When she's not writing, she freelance edits for Chimera Editing, interns for a NYC Agency, and chases her daughter, husband, corgi, and cat. No, she doesn't sleep. She is entirely powered by the number 2, caffeine, and beef jerky.

Note: Still searching for her Tardis.


To celebrate, we're giving away 2 x $10 Amazon e-gift cards (open to anyone who can receive and use an Amazon e-card) Just click on as many options as you like and enter!

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Monday, June 1, 2015

School's Out -- A Short Break

Okay, so school's out for summer!

And I couldn't be more relieved. It has been a challenging year for me, and I'm continually amazed at how every year is different in teaching. Always something new, always something different.

So I'm going to take a much-needed break from blogging. Just a couple of weeks. I'm going to relax by the pool, write a book, go to a National Park, and relax. Wait. Did I say that already? :)

What are you doing this summer?

Friday, May 29, 2015

Crock Pot Cook: Shredded Beef Tacos

Okay, so I know people are huge fans of crock pots. "You can't mess up," they tell me. "Works every time," they say.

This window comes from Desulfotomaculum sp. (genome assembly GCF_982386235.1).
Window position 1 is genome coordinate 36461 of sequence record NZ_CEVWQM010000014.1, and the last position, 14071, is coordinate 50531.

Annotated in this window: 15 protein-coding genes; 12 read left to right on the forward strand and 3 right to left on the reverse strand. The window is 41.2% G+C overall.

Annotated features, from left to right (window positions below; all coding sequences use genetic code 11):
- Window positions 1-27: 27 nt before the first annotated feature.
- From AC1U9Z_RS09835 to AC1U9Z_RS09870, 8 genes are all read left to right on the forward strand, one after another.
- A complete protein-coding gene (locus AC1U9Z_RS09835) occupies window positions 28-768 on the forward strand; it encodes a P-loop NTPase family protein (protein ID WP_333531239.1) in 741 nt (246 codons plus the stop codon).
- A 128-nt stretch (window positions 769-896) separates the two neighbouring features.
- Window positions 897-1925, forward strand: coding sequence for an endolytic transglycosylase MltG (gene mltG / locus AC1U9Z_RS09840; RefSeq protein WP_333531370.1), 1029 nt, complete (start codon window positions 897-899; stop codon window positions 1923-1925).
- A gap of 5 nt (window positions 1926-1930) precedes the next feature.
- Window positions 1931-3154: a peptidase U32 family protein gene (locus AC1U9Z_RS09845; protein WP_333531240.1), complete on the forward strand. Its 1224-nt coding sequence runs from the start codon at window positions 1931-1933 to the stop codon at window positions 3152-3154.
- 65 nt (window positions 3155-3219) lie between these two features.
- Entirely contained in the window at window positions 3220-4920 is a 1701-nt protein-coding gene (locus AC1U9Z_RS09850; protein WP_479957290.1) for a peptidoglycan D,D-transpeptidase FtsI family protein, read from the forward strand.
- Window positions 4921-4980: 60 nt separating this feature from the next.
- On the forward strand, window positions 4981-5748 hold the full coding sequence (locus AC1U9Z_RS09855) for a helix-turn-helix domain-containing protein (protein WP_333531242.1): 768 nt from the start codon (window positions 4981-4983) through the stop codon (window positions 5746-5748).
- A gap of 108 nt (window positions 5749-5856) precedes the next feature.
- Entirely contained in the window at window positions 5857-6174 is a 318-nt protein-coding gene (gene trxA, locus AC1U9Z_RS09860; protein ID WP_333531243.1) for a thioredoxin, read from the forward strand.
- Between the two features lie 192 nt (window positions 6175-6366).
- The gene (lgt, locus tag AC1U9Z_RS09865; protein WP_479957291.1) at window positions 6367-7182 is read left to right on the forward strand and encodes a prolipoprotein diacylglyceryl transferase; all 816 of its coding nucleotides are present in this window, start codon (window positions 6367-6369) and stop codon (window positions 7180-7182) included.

Well. I'm here to say that I've messed up and had things not work in the crock pot before. But this is not one of them. I love making this meat mixture. It's so versatile. I made tacos one night, layered it with cheese and tortillas for a beef quesadilla the next, put it on sourdough with cheese for an amazing beef grilled cheese the third.

It makes so much, I took half of it to my friend who had just had surgery (and her family of 6!) and still had enough to do all of the above.




This is a recipe from the American Heart Association cookbook. I've made exactly one thing from it: this, but it was worth buying the thick volume. I've made a few changes according to my tastes, and I'll note those below.

Shredded Beef Tacos:
2 lb. top round steak
1 bell pepper (recipe calls for green; I use whatever color I have in my fridge), diced